Talking to Rob Sheffield about Rob Sheffield


After Love is a Mixtape was released in 2007 to great fanfare, Rolling Stone contributing editor Rob Sheffield joined the ranks of onetime locals whose name current locals love to drop. That’s not likely to change with the release of his new book, Talking to Girls About Duran Duran, released this month, about growing up during a time when music videos were changing the look of popular culture, Prince was still in his 20s and Sheffield was a gawky, pop-obsessed teen.

Rob Sheffield’s new book is about how he became a lover of all music—from Kajagoogoo to Duran Duran—in the 1980s. “Like so many other American kids, I had my whole idea of music altered by Duran Duran,” he wrote on the band’s website.

Your first book, Love is a Mixtape, was about the death of your wife. What’s your new book about?
I guess it’s about me becoming the kind of guy who was, sharing these songs and growing up into the kind of guy who could fall in love the way I do in Love is a Mixtape. This book ends in Charlottesville, the way the other book is mostly in Charlottesville. When I think about growing up, and the sort of emotional adventures you have growing up, they’re tied to these really specific memories about music. So for me that was really the only honest way to write about it.

You write about Madonna the same way you write about the Replacements. It feels like nowadays you have to root for just one team.
There was no contradiction between loving those different styles of music at the time. There was great pop music and you listened to all of it because you didn’t want to miss out on anything. I was listening to the Prince album Purple Rain this weekend. It’s funny how he can keep up with all those guitar solos on that record, like he wants to be Eddie Van Halen. Van Halen was doing the exact same thing in 1984—they wanted to sound like Prince by bringing in synthesizers. “Jump” is basically the riff from Prince’s “Dirty Mind,” played a little slower.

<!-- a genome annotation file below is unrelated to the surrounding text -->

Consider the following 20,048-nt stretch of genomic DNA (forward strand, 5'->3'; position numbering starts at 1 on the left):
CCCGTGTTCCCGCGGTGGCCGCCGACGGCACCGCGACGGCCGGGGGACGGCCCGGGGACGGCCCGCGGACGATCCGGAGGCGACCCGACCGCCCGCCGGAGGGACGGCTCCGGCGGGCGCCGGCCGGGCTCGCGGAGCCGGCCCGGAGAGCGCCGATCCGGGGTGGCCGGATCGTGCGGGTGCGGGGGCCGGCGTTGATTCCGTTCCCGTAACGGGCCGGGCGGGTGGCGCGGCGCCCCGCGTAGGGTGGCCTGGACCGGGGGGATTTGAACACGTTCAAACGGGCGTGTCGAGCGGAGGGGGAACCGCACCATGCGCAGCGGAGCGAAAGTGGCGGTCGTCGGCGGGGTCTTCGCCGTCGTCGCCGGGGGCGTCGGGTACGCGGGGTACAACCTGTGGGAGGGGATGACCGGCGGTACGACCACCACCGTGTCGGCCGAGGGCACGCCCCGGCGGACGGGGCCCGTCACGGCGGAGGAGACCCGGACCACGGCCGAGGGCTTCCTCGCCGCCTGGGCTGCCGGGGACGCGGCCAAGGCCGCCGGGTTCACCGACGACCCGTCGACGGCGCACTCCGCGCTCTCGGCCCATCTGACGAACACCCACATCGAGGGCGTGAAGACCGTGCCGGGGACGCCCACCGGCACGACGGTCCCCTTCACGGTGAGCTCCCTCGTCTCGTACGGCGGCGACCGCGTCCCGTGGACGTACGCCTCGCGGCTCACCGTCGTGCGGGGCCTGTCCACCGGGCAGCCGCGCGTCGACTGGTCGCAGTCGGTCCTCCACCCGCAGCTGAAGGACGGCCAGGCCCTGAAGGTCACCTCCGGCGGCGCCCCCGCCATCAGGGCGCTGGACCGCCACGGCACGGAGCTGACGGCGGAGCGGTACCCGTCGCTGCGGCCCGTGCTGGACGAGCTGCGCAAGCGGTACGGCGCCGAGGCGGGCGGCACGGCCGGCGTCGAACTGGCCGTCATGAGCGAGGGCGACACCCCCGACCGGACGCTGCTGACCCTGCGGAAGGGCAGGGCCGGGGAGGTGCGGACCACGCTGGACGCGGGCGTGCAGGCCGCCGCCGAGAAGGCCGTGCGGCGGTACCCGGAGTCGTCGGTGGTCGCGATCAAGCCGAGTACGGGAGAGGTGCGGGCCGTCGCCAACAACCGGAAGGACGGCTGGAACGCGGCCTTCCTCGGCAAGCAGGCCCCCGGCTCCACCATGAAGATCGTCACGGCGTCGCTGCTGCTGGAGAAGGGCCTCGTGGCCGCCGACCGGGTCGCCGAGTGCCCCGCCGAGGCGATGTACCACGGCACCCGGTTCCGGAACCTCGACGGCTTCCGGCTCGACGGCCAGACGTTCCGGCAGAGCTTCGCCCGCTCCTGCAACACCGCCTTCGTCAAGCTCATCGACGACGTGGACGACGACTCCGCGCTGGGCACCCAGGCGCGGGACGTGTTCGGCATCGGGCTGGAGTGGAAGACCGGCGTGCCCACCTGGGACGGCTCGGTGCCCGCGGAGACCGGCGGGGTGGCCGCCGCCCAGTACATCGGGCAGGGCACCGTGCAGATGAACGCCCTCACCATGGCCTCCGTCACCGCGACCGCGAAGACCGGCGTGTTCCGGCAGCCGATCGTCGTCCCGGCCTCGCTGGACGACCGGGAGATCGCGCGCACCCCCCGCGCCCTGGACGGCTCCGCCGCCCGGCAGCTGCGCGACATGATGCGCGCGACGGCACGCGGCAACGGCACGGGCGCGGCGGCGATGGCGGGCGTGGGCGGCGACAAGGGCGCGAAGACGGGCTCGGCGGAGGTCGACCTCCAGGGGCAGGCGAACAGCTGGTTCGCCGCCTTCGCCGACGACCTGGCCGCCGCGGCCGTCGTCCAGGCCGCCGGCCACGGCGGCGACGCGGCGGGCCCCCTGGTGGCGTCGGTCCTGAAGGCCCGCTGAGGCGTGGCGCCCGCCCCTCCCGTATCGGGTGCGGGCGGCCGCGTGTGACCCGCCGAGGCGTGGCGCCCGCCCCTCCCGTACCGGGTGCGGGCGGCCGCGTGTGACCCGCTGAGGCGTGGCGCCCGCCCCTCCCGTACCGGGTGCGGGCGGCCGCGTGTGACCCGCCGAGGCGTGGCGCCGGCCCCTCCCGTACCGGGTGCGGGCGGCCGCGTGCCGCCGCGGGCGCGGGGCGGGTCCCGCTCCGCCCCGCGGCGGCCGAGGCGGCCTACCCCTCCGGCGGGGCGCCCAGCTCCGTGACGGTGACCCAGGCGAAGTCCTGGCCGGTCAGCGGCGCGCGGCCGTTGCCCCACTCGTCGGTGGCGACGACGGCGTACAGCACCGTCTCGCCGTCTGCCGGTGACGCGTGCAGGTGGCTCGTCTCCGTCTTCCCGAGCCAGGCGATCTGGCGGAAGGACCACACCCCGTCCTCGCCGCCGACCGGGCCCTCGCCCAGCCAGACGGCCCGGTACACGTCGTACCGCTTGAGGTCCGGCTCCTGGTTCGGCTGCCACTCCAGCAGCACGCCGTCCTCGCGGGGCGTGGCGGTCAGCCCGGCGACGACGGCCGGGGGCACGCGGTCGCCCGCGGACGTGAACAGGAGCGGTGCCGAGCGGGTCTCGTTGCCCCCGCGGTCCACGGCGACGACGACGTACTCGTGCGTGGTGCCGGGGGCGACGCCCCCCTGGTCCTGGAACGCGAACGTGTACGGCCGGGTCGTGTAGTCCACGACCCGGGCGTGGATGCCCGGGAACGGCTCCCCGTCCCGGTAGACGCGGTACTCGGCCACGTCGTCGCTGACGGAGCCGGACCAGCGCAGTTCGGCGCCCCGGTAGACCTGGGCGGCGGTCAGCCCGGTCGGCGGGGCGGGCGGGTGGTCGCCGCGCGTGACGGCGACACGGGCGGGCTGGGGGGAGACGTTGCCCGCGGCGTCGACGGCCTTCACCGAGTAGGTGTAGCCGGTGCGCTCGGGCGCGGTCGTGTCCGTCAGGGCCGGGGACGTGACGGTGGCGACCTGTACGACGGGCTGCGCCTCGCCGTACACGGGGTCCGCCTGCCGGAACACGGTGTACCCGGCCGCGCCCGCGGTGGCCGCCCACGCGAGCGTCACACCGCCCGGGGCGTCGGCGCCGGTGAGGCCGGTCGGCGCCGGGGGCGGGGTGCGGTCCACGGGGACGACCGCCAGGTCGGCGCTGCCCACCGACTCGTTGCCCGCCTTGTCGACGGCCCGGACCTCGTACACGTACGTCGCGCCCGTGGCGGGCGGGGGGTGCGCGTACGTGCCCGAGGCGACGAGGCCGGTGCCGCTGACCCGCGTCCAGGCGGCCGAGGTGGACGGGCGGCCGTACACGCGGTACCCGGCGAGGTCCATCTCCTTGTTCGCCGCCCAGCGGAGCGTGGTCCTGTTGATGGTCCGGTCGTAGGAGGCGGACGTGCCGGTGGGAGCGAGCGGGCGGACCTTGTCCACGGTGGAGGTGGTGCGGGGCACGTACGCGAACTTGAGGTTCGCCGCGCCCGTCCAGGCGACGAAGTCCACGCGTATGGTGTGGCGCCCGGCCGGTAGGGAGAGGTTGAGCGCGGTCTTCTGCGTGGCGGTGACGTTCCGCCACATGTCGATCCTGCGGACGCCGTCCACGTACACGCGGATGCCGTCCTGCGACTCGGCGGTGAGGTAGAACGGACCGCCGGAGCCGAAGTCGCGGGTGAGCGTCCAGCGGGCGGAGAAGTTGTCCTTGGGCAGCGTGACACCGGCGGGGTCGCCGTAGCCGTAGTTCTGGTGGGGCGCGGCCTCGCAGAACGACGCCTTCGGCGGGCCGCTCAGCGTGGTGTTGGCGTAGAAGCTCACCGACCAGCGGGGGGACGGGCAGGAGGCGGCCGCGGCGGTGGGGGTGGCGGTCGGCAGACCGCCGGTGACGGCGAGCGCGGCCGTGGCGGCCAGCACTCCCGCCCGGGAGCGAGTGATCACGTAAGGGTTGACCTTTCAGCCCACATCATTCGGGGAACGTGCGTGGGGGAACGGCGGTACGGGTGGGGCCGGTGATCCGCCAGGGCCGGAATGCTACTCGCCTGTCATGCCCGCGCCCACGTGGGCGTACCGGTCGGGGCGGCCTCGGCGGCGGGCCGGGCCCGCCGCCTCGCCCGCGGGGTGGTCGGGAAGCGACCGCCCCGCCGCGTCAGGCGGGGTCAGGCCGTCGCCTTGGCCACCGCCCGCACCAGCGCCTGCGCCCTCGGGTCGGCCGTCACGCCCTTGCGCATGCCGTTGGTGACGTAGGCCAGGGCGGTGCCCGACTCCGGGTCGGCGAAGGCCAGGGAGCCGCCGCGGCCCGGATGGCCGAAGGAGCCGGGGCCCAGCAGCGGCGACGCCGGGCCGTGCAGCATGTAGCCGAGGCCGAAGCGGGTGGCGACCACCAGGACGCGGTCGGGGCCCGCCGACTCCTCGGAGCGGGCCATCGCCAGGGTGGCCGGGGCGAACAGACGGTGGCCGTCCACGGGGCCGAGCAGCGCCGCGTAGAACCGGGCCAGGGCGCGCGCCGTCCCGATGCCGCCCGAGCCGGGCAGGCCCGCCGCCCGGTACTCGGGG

What do you mean when you call Duran Duran a video band?
MTV was playing all their stuff because they had to fill 24 hours, and there weren’t that many bands with videos. Duran Duran didn’t even exist on American radio, and suddenly they were getting all this cable airplay, so even cities like Boston that didn’t have cable yet, the pop stations and rock stations and disco stations all started playing Duran Duran because people in other parts of the country were flipping for Duran Duran and buying Duran Duran records. MTV really changed the sound of music and really raised the stakes for what people thought was possible in music.

You list WTJU, where you used to be a DJ, in the acknowledgments at the end of your new book.
In the rest of the country, if you ask people three things about the University of Virginia, they’ll say sports teams, Thomas Jefferson and WTJU. Those are like the three things that the university represents on the national level. WTJU is doing a lot of heavy lifting on behalf of the university there.

You also list The Hold Steady.
The first time I saw them I was like, “This is the greatest band I’ve ever seen.” I love the way music plays such a huge role in their stories. Some of it is music that everybody knows and some of it isn’t. He’ll mention Lionel Richie or Kate Bush in a song, but then he’ll mention Negative Approach or SS Decontrol, bands you only know if you were going to hardcore shows in a specific town at a specific time. All those details combine to tell a story. It banded my idea of talking about music, and talking about memory—both personal memory and cultural memory, and how tied together those things can be.

Wasn’t it in the ’80s where pop music started to feel disposable?
I was a teenager at the time, you know, so that’s my excuse. The experience of falling in love with music in the ’80s is still so much of my experience being in love with music years later—like flipping for the bands I fell for then when they were new wave bands wearing a ton of makeup, or when they were punk bands standing in front of brick walls with their arms folded, frowning. There was that romance and adventure in the music that I still get out of it, more than anything else. It’s weird how music never runs out of romance or adventure. It’s always there if you’re looking for it.